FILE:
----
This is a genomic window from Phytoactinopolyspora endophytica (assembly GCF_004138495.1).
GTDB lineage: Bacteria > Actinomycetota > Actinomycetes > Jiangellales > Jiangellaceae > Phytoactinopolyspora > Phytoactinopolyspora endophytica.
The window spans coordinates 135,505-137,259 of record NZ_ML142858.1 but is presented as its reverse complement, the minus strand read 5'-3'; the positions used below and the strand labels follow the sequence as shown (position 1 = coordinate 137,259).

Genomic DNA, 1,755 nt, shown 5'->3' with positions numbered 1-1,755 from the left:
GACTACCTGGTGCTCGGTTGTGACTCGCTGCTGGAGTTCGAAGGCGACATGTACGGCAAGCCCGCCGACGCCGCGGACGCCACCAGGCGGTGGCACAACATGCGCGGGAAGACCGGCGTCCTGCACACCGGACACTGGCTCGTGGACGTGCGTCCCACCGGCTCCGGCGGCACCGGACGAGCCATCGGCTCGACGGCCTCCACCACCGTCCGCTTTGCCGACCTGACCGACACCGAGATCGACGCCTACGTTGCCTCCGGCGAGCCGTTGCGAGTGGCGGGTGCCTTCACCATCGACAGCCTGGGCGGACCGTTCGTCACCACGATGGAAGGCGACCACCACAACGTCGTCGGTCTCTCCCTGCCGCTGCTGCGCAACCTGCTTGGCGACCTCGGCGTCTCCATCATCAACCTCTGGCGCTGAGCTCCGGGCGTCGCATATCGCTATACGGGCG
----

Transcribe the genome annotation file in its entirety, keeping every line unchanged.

This is a genomic window from Phytoactinopolyspora endophytica (assembly GCF_004138495.1).
GTDB lineage: Bacteria > Actinomycetota > Actinomycetes > Jiangellales > Jiangellaceae > Phytoactinopolyspora > Phytoactinopolyspora endophytica.
The window spans coordinates 135,505-137,259 of record NZ_ML142858.1 but is presented as its reverse complement, the minus strand read 5'-3'; the positions used below and the strand labels follow the sequence as shown (position 1 = coordinate 137,259).

Genomic DNA, 1,755 nt, shown 5'->3' with positions numbered 1-1,755 from the left:
GACTACCTGGTGCTCGGTTGTGACTCGCTGCTGGAGTTCGAAGGCGACATGTACGGCAAGCCCGCCGACGCCGCGGACGCCACCAGGCGGTGGCACAACATGCGCGGGAAGACCGGCGTCCTGCACACCGGACACTGGCTCGTGGACGTGCGTCCCACCGGCTCCGGCGGCACCGGACGAGCCATCGGCTCGACGGCCTCCACCACCGTCCGCTTTGCCGACCTGACCGACACCGAGATCGACGCCTACGTTGCCTCCGGCGAGCCGTTGCGAGTGGCGGGTGCCTTCACCATCGACAGCCTGGGCGGACCGTTCGTCACCACGATGGAAGGCGACCACCACAACGTCGTCGGTCTCTCCCTGCCGCTGCTGCGCAACCTGCTTGGCGACCTCGGCGTCTCCATCATCAACCTCTGGCGCTGAGCTCCGGGCGTCGCATATCGCTATACGGGCG